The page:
The parents of the Opt Out movement are a stellar example of the Resistance that is bringing an end to this current era of child abuse and test-driven miseducation.

I was happy to endorse the book and am pleased now to recommend it to you.

 

 

In this post, Peter Greene reviews Edspeak and Doubletalk, the glossary co-written by me and Nancy Bailey.

This is the book you need, the scorecard, to identify the players in the fast-moving world of reform propaganda and over-hyped programs.

This resulting book, Edspeak and Doubletalk: A Glossary to Decipher Hypocrisy and Save Public Schooling, is exceptionally useful as a quick-reference resource. If you are a regular reader of this or other education blogs, you know that there is a forest of acronyms, a Grand Canyon’s worth of program names and purposes, and enough different edu-focused organizations to pave a road to the moon and back. This book makes for a quick and easy reference for it all, and more. Chapters are organized by general topic, such as Charter Schools and Choice, English Language Learners, Technology, and Separation of Church and State. There are guides to the various players, both in the chapter on Groups Fighting Corporate “Reform” and School Reform Groups and Terms, or “Money Talks.”

Greene writes:
The book comes with an on-line supplement–an e-book– and the promise of online updates to come. It’s enlightening to browse the book– I’ve already encountered many terms and programs and policies that I had never heard of before (Paideia Program, anyone?)– but I’ve also already used it as a substitute for my usual research assistant (Dr. Google) to look up a couple of terms and organizations. 
 
Explanations are short, clear, and to the point, which is half the battle, since eduspeak relies on a cloud of smoke and fuzz to obscure what’s really going on. Well, Bailey and Ravitch know what’s really going on in debates that have become “highly politicized.” This book will be useful to the general reader, but I’d recommend it for every teacher. Keep a copy in your desk drawer and every time a communique comes across your desk that makes you think, “What the heck is this? Who are these people anyway, and what the heck are they talking about?” just pull out your copy and start translating.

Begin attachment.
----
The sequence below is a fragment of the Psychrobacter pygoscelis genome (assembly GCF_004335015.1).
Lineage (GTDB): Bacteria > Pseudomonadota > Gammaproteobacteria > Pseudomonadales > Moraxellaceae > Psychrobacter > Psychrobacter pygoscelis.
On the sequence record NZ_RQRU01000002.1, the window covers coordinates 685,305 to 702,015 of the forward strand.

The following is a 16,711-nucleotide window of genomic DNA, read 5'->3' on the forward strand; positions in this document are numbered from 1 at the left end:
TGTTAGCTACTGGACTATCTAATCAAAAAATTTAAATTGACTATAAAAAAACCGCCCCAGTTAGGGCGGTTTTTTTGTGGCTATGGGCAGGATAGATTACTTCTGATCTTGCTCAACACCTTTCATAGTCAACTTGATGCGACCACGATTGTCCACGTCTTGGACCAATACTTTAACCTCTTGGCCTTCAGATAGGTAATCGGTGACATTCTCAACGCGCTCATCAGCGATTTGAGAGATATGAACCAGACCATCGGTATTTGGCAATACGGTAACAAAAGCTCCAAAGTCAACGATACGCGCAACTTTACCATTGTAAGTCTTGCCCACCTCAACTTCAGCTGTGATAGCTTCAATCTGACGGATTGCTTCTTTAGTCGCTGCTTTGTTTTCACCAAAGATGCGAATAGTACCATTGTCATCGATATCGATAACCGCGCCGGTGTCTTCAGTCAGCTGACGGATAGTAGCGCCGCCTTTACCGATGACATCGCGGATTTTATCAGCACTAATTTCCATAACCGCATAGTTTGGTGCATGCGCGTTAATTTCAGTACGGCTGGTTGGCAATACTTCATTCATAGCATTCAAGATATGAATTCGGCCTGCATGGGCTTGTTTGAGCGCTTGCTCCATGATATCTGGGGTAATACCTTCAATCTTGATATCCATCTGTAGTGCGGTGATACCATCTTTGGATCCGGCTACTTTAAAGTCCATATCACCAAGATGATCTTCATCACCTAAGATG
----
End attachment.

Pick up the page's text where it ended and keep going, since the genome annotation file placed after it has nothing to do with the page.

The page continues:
Stuart Egan is an National Board Certified Teacher in North Carolina. He writes here about the horrible policies imposed on public schools in North Carolina since Tea Party Republicans took over the state’s General Assembly.

North Carolina was once considered the most progressive state in the South, for its dedication to improving public schools and honoring fine teachers. It had the highest proportion of National Board Certified teachers in the nation.

But then the Tea Party arrived in 2010 with an ALEC agenda of disruption and destruction.

Egan writes:

When the GOP won control of both houses in the North Carolina General Assembly in the elections of 2010, it was the first time that the Republicans had that sort of power since 1896. Add to that the election of Pat McCrory as governor in 2012, and the GOP has been able to run through multiple pieces of legislation that have literally changed a once progressive state into one of regression. From the Voter ID law to HB2 to fast tracking fracking to neglecting coal ash pools, the powers that-now-be have furthered an agenda that has simply been exclusionary, discriminatory, and narrow-minded.

And nowhere is that more evident than the treatment of public education.

Make no mistake. The GOP-led General Assembly has been using a deliberate playbook that other states have seen implemented in various ways. Look at Ohio and New Orleans and their for-profit charter school implementation. Look at New York State and the Opt-Out Movement against standardized testing.  Look at Florida and its Jeb Bush school grading system. In fact, look anywhere in the country and you will see a variety of “reform” movements that are not really meant to “reform” public schools, but rather re-form public schools in an image of a profit making enterprise that excludes the very students, teachers, and communities that rely on the public schools to help as the Rev. William Barber would say “create the public.”

North Carolina’s situation may be no different than what other states are experiencing, but how our politicians have proceeded in their attempt to dismantle public education is worth exploring.

Specifically, the last nine-year period in North Carolina has been a calculated attempt at undermining public schools with over twenty different actions that have been deliberately crafted and executed along three different fronts: actions against teachers, actions against public schools, and actions to deceive the public.

Read on to learn about the calculated and vicious attack on public schools and their teachers. This is a record of shame that undermines the public good.

Last month, Betsy DeVos testified to Congress about her role in the student loan program.